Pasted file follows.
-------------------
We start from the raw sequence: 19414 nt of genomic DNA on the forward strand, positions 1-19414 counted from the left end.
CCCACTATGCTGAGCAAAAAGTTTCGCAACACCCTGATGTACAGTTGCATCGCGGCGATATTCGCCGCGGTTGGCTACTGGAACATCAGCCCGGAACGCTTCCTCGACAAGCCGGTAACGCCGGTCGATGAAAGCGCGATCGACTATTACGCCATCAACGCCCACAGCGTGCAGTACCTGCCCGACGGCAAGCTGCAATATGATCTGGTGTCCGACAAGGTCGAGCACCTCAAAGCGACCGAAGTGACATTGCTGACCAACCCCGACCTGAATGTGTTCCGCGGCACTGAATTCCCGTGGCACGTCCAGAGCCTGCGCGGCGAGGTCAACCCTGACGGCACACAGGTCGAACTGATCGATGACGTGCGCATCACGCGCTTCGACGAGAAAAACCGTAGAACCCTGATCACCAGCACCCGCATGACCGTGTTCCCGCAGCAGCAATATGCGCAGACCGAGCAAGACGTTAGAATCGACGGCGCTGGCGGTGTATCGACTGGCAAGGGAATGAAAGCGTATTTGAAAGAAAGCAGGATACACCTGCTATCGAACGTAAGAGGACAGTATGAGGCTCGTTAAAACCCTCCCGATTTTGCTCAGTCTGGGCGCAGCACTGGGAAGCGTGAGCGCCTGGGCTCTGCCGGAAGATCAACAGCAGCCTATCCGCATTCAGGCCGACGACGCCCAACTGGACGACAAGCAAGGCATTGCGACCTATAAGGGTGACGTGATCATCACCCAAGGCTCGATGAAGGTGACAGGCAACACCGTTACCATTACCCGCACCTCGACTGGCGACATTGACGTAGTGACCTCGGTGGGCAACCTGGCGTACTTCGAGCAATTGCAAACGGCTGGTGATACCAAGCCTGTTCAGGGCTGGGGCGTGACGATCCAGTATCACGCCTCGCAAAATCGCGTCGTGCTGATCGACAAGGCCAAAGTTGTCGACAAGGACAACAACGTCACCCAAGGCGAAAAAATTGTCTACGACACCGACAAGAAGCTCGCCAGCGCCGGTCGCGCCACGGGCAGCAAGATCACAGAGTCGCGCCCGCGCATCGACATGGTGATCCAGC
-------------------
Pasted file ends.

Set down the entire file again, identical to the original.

We start from the raw sequence: 19414 nt of genomic DNA on the forward strand, positions 1-19414 counted from the left end.
CCCACTATGCTGAGCAAAAAGTTTCGCAACACCCTGATGTACAGTTGCATCGCGGCGATATTCGCCGCGGTTGGCTACTGGAACATCAGCCCGGAACGCTTCCTCGACAAGCCGGTAACGCCGGTCGATGAAAGCGCGATCGACTATTACGCCATCAACGCCCACAGCGTGCAGTACCTGCCCGACGGCAAGCTGCAATATGATCTGGTGTCCGACAAGGTCGAGCACCTCAAAGCGACCGAAGTGACATTGCTGACCAACCCCGACCTGAATGTGTTCCGCGGCACTGAATTCCCGTGGCACGTCCAGAGCCTGCGCGGCGAGGTCAACCCTGACGGCACACAGGTCGAACTGATCGATGACGTGCGCATCACGCGCTTCGACGAGAAAAACCGTAGAACCCTGATCACCAGCACCCGCATGACCGTGTTCCCGCAGCAGCAATATGCGCAGACCGAGCAAGACGTTAGAATCGACGGCGCTGGCGGTGTATCGACTGGCAAGGGAATGAAAGCGTATTTGAAAGAAAGCAGGATACACCTGCTATCGAACGTAAGAGGACAGTATGAGGCTCGTTAAAACCCTCCCGATTTTGCTCAGTCTGGGCGCAGCACTGGGAAGCGTGAGCGCCTGGGCTCTGCCGGAAGATCAACAGCAGCCTATCCGCATTCAGGCCGACGACGCCCAACTGGACGACAAGCAAGGCATTGCGACCTATAAGGGTGACGTGATCATCACCCAAGGCTCGATGAAGGTGACAGGCAACACCGTTACCATTACCCGCACCTCGACTGGCGACATTGACGTAGTGACCTCGGTGGGCAACCTGGCGTACTTCGAGCAATTGCAAACGGCTGGTGATACCAAGCCTGTTCAGGGCTGGGGCGTGACGATCCAGTATCACGCCTCGCAAAATCGCGTCGTGCTGATCGACAAGGCCAAAGTTGTCGACAAGGACAACAACGTCACCCAAGGCGAAAAAATTGTCTACGACACCGACAAGAAGCTCGCCAGCGCCGGTCGCGCCACGGGCAGCAAGATCACAGAGTCGCGCCCGCGCATCGACATGGTGATCCAGC